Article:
Marylou’s mom had a stroke and lost the use of one side of her body. Marylou wanted her mom to be moved to the nursing home in her neighborhood so she could visit her daily. She was told that they had a bed available, but that she would need to sign the Admission Agreement and some other documents right away, and to agree to pay privately for at least six months. Marylou obliged, and promptly signed all the documents that she was presented by the nursing home administrator.
It was not until two years later, after her mom had passed away, that the nursing home threatened to sue Marylou for an unpaid balance for her mother’s care. Marylou discovered that one of the documents she signed was an agreement to guarantee payment for her mother’s care. Marylou’s mom was on MassHealth for most of her stay, and her income was paid to the nursing home each month. If Marylou had not provided a personal guarantee for payment, she would not be facing a lawsuit.
Just recently I met with Tom, whose mother suffered significant injuries from an accident in a nursing home. Tom was inquiring about a potential lawsuit against the facility, but a review of the Admissions Agreement that Tom signed on his mother’s behalf revealed that he waived that right before she even moved into the facility. One of the provisions in the contract was an agreement to submit any dispute to arbitration rather than to a court of law.
Nursing homes are specifically prohibited from requiring residents to agree to arbitration or requiring a third party to guarantee payment for a resident’s care, but they can seek such guarantees on a “voluntary” basis. The problem is that people usually do not realize the significance of what they are “voluntarily” signing.
Had Marylou or Tom consulted an attorney before they signed the Admissions Agreement, they would have known their rights and ensured that any objectionable provisions were removed from the Agreements.
The message here is not that nursing homes are bad. In fact, most facilities train their staffs to properly disclose prospective residents’ rights. You must advocate for your own rights, however, and in order to do that you must first understand that you need independent review and representation in the nursing home admission process.
Nursing home residents are protected under federal and state laws. The Nursing Home Reform Law (known as OBRA ’87) promoted individualized care and protection for residents of any nursing home that participates in Medicare or Medicaid, regardless of their source of payment. Massachusetts nursing home residents are further protected by the consumer protection statutes enacted by the Attorney General (AG). The AG regulations provide that any violation of OBRA ’87 and similar laws intended to protect nursing home residents is a violation of the consumer protection statute, and the resident may be able to collect attorney’s fees and costs in addition to multiple damages.
Here are some of the protections these laws provide:
*Potential residents may not be forced to waive important rights or agree to unfair terms (such as an agreement to provide a third-party guarantee for payment or to submit any dispute to arbitration). The reality, however, is that folks are overwhelmed and want the available bed for their loved one, so they sign whatever they are asked to.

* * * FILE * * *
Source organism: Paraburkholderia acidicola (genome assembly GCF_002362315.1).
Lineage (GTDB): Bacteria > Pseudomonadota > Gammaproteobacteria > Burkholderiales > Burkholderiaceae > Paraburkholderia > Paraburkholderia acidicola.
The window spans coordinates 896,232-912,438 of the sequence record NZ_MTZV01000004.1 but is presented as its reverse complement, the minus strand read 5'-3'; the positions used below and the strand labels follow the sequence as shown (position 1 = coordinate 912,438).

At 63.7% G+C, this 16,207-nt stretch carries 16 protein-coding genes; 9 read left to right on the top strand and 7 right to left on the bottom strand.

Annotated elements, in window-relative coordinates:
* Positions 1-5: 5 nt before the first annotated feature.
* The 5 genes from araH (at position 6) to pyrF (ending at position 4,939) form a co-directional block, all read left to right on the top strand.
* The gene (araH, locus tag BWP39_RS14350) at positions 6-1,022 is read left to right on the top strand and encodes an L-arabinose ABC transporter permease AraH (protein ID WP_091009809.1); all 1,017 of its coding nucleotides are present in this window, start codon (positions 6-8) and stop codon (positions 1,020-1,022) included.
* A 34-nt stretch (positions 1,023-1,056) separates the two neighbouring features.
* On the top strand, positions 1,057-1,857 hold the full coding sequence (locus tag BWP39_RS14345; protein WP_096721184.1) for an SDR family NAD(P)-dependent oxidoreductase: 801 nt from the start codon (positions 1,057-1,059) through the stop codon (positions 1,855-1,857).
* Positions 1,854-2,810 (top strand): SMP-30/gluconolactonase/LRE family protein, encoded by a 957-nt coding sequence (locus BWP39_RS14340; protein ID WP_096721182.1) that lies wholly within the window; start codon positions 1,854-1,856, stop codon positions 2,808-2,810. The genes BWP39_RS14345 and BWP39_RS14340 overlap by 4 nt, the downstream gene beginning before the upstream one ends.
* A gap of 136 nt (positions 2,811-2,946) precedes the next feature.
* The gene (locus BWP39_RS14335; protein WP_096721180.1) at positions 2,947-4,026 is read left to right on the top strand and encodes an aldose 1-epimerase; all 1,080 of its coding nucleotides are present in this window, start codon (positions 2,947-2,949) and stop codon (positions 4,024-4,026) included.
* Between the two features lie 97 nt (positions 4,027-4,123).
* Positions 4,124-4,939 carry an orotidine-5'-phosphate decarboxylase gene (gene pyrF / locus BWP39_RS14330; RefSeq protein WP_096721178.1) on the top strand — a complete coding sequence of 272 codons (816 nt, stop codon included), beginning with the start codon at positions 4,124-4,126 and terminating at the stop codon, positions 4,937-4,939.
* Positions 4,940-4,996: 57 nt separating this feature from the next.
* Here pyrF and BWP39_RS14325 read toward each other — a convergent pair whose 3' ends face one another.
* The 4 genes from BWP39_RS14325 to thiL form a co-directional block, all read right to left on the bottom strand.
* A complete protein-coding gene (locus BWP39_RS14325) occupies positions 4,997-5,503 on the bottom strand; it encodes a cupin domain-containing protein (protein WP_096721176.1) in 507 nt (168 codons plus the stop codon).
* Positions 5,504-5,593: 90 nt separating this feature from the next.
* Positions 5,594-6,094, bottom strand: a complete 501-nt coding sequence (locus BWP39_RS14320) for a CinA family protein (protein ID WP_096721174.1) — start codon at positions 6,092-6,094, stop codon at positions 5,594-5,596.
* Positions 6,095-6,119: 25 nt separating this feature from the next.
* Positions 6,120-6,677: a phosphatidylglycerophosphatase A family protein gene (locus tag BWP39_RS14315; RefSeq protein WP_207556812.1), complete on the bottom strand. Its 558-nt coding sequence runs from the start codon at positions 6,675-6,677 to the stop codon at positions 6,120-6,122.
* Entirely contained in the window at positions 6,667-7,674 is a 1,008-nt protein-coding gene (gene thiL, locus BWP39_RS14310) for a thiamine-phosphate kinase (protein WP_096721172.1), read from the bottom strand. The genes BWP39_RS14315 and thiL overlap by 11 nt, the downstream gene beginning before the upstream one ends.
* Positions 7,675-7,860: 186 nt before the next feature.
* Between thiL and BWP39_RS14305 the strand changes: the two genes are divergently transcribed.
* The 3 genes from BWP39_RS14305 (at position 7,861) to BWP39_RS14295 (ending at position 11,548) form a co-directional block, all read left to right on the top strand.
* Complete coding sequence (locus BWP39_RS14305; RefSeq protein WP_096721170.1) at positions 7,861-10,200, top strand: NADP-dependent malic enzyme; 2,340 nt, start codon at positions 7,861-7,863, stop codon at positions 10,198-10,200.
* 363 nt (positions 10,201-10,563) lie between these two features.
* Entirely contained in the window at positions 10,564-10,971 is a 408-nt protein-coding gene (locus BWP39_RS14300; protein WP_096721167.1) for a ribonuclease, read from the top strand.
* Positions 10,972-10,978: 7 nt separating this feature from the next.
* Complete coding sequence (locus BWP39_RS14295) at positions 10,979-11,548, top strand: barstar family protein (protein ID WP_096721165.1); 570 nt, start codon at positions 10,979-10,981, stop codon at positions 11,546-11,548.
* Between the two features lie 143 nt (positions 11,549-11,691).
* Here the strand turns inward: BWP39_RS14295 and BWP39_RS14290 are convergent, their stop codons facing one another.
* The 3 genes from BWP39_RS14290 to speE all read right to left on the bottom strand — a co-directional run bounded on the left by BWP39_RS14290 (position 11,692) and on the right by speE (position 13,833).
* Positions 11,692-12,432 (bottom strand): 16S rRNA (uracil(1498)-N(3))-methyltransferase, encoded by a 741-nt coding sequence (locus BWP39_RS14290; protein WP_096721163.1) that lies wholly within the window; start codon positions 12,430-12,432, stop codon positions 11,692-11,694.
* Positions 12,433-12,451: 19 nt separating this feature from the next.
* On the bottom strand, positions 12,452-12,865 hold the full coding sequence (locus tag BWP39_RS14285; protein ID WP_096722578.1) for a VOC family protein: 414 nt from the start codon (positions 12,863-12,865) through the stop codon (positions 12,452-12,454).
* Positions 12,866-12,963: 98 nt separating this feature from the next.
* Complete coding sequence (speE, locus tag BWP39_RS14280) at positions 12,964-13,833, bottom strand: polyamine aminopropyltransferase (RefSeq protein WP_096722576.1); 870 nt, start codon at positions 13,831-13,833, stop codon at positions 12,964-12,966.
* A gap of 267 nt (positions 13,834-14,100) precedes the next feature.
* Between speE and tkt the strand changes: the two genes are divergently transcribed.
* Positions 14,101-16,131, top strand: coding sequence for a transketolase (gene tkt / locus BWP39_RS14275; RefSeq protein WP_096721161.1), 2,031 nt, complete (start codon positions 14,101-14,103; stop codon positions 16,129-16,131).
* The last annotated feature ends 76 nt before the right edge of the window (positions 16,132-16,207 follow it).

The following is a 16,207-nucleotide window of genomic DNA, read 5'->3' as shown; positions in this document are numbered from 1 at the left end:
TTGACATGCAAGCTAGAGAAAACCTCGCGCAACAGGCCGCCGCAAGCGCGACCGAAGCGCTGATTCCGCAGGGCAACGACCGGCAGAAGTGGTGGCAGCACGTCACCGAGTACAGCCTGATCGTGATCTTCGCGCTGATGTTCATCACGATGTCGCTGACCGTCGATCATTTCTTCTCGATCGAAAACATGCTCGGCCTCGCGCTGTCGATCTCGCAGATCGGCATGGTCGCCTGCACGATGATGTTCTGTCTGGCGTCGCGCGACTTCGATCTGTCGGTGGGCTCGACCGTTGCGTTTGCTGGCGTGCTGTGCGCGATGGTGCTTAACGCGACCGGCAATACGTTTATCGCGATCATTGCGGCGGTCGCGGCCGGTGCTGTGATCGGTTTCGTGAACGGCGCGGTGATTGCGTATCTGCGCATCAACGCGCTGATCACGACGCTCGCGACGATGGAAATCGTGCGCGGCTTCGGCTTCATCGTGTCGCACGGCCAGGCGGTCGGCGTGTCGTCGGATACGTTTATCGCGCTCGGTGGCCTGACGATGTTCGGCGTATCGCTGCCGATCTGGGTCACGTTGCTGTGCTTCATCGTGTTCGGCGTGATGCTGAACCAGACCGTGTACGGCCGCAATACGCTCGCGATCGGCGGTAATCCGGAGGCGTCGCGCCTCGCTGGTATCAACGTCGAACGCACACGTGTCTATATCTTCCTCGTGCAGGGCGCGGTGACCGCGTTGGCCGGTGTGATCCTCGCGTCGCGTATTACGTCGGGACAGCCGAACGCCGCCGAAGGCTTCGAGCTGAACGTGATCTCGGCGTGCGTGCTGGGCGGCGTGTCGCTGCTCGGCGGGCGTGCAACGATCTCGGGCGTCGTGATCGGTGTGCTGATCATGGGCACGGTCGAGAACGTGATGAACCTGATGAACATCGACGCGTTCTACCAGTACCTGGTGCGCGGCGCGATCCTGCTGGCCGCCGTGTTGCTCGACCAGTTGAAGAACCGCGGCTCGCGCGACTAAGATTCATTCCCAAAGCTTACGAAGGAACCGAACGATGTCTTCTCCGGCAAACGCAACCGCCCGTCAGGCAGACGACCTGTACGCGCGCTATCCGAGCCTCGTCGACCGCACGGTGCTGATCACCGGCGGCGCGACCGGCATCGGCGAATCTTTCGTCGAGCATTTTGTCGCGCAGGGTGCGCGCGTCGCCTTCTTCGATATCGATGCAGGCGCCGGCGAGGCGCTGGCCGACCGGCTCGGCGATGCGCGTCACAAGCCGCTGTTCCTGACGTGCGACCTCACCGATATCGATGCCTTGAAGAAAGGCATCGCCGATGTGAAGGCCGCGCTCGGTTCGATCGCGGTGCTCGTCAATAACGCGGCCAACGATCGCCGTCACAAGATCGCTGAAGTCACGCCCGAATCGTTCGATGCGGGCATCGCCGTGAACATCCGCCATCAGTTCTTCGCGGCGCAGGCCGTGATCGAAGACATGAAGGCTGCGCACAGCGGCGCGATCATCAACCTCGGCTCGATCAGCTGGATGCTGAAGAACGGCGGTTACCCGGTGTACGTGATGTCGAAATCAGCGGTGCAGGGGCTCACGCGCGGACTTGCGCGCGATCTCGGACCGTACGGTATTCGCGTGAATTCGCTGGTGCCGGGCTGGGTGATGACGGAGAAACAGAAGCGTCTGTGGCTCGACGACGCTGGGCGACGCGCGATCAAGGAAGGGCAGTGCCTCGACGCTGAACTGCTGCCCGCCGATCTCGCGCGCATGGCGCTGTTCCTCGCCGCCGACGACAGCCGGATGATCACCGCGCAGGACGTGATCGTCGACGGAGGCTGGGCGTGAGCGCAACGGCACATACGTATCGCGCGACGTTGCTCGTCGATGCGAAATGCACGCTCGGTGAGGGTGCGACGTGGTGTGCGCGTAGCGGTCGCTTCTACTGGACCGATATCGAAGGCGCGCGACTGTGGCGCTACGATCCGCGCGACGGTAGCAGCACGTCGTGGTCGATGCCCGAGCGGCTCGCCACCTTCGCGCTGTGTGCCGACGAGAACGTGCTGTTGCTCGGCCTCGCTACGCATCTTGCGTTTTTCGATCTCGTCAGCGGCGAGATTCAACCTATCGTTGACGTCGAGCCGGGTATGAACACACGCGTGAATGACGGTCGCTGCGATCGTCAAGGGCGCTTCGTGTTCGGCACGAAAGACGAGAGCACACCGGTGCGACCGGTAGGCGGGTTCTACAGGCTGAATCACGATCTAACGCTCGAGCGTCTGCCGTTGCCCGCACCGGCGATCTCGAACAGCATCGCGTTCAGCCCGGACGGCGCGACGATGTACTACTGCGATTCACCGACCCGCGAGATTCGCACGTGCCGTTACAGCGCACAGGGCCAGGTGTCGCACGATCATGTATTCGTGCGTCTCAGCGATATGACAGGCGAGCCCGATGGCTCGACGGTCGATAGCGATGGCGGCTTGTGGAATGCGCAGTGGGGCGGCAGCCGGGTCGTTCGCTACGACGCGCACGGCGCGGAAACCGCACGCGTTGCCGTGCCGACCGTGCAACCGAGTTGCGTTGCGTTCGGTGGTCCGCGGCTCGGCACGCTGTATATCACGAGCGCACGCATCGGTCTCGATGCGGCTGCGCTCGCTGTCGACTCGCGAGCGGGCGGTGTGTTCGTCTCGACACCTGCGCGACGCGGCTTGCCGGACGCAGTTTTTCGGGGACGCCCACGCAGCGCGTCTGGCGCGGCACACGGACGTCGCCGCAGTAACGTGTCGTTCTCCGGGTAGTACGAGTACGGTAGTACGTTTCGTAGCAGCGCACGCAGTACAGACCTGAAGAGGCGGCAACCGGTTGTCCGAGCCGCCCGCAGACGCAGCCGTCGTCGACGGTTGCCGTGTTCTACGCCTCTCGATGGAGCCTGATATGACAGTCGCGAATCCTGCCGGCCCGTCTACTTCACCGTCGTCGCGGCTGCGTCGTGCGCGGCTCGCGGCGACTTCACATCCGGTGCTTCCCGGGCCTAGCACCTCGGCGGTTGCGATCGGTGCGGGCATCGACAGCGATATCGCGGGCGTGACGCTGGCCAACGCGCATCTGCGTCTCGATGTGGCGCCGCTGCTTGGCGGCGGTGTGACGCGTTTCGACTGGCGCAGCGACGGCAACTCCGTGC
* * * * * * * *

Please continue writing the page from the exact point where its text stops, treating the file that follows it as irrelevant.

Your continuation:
* Nursing homes are prohibited from discriminating against potential residents based on source of payment. They can ensure that they will get paid, but they can not discriminate against someone who will need to apply for Medicaid (MassHealth). The reality is that some nursing homes do give preference to potential residents who have the ability to pay privately. Some facilities will even request a guarantee from the resident or the resident’s family that they will privately pay for a certain period of time – say six months.
* Discharge of a resident for behavior or mental health problems is quite common and it is accomplished by a practice known as “dumping” where the facility sends the resident out for a psychiatric “evaluation,” and then refuses to readmit the resident. In reality, families do not know that the refusal to readmit is a violation of the law and triggers their rights to an appeal.
* A proposed transfer from one room to a non-Medicare certified bed requires 30 days written notice and the resident has the right to appeal and refuse the transfer. In reality, when Medicare coverage ends nursing homes frequently claim that certain beds are non-Medicaid rooms and for private pay only. In some cases, no written notice is issued and the family does not know that one should have been issued, much less that there is a right to appeal.
* For rehabilitation therapies, Medicare reimbursement rules do not require “progress.” The resident must need “skilled nursing services” or “skilled rehabilitation services” and even if the resident is not making progress, the facility has the obligation to provide services to “maintain” the resident’s condition and ensure that the resident’s ability to perform Activities of Daily Living does not diminish.
The reality is that residents are frequently terminated from this benefit because they are not making progress, and the families do not know that they have the right to appeal.
These are just a few of the common issues. If you are faced with the need to place a loved one in a nursing home, be sure to have the contracts reviewed by an Elder Law Attorney before you sign to ensure that you and your loved one are properly protected.